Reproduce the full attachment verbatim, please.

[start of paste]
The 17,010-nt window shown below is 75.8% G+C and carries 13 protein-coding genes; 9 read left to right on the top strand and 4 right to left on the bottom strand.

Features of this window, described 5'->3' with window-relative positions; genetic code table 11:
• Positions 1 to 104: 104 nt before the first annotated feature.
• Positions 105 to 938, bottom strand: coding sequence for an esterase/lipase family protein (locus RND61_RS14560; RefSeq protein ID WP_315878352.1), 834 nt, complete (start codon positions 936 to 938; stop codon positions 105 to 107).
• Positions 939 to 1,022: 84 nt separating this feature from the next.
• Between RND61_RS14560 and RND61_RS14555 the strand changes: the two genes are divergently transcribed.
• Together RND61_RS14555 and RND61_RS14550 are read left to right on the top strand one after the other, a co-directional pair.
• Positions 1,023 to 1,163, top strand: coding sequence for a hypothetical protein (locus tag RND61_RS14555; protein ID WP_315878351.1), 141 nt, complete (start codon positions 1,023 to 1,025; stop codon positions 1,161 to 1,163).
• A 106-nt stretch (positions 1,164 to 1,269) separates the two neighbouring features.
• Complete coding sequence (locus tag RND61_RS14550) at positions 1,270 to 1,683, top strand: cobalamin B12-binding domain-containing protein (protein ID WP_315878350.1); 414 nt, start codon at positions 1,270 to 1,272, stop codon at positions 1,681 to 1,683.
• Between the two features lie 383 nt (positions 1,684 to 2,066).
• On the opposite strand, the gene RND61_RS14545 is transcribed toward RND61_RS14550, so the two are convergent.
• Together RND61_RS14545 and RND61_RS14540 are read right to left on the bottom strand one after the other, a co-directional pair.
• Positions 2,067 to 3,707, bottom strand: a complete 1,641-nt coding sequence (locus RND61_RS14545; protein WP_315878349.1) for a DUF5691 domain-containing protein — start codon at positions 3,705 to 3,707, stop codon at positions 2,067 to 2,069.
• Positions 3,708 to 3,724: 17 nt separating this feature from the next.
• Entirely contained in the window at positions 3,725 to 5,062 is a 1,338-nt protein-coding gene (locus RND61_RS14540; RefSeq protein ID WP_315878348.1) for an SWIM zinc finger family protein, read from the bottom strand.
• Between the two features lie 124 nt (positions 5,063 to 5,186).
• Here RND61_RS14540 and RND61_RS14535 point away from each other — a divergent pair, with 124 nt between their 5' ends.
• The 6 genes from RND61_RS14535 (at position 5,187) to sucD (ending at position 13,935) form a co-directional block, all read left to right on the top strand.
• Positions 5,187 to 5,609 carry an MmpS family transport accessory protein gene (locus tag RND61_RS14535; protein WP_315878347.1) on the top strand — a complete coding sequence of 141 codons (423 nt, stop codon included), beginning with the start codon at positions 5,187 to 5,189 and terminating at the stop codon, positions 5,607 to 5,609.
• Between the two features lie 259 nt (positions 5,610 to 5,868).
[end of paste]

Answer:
The 17,010-nt window shown below is 75.8% G+C and carries 13 protein-coding genes; 9 read left to right on the top strand and 4 right to left on the bottom strand.

Features of this window, described 5'->3' with window-relative positions; genetic code table 11:
• Positions 1 to 104: 104 nt before the first annotated feature.
• Positions 105 to 938, bottom strand: coding sequence for an esterase/lipase family protein (locus RND61_RS14560; RefSeq protein ID WP_315878352.1), 834 nt, complete (start codon positions 936 to 938; stop codon positions 105 to 107).
• Positions 939 to 1,022: 84 nt separating this feature from the next.
• Between RND61_RS14560 and RND61_RS14555 the strand changes: the two genes are divergently transcribed.
• Together RND61_RS14555 and RND61_RS14550 are read left to right on the top strand one after the other, a co-directional pair.
• Positions 1,023 to 1,163, top strand: coding sequence for a hypothetical protein (locus tag RND61_RS14555; protein ID WP_315878351.1), 141 nt, complete (start codon positions 1,023 to 1,025; stop codon positions 1,161 to 1,163).
• A 106-nt stretch (positions 1,164 to 1,269) separates the two neighbouring features.
• Complete coding sequence (locus tag RND61_RS14550) at positions 1,270 to 1,683, top strand: cobalamin B12-binding domain-containing protein (protein ID WP_315878350.1); 414 nt, start codon at positions 1,270 to 1,272, stop codon at positions 1,681 to 1,683.
• Between the two features lie 383 nt (positions 1,684 to 2,066).
• On the opposite strand, the gene RND61_RS14545 is transcribed toward RND61_RS14550, so the two are convergent.
• Together RND61_RS14545 and RND61_RS14540 are read right to left on the bottom strand one after the other, a co-directional pair.
• Positions 2,067 to 3,707, bottom strand: a complete 1,641-nt coding sequence (locus RND61_RS14545; protein WP_315878349.1) for a DUF5691 domain-containing protein — start codon at positions 3,705 to 3,707, stop codon at positions 2,067 to 2,069.
• Positions 3,708 to 3,724: 17 nt separating this feature from the next.
• Entirely contained in the window at positions 3,725 to 5,062 is a 1,338-nt protein-coding gene (locus RND61_RS14540; RefSeq protein ID WP_315878348.1) for an SWIM zinc finger family protein, read from the bottom strand.
• Between the two features lie 124 nt (positions 5,063 to 5,186).
• Here RND61_RS14540 and RND61_RS14535 point away from each other — a divergent pair, with 124 nt between their 5' ends.
• The 6 genes from RND61_RS14535 (at position 5,187) to sucD (ending at position 13,935) form a co-directional block, all read left to right on the top strand.
• Positions 5,187 to 5,609 carry an MmpS family transport accessory protein gene (locus tag RND61_RS14535; protein WP_315878347.1) on the top strand — a complete coding sequence of 141 codons (423 nt, stop codon included), beginning with the start codon at positions 5,187 to 5,189 and terminating at the stop codon, positions 5,607 to 5,609.
• Between the two features lie 259 nt (positions 5,610 to 5,868).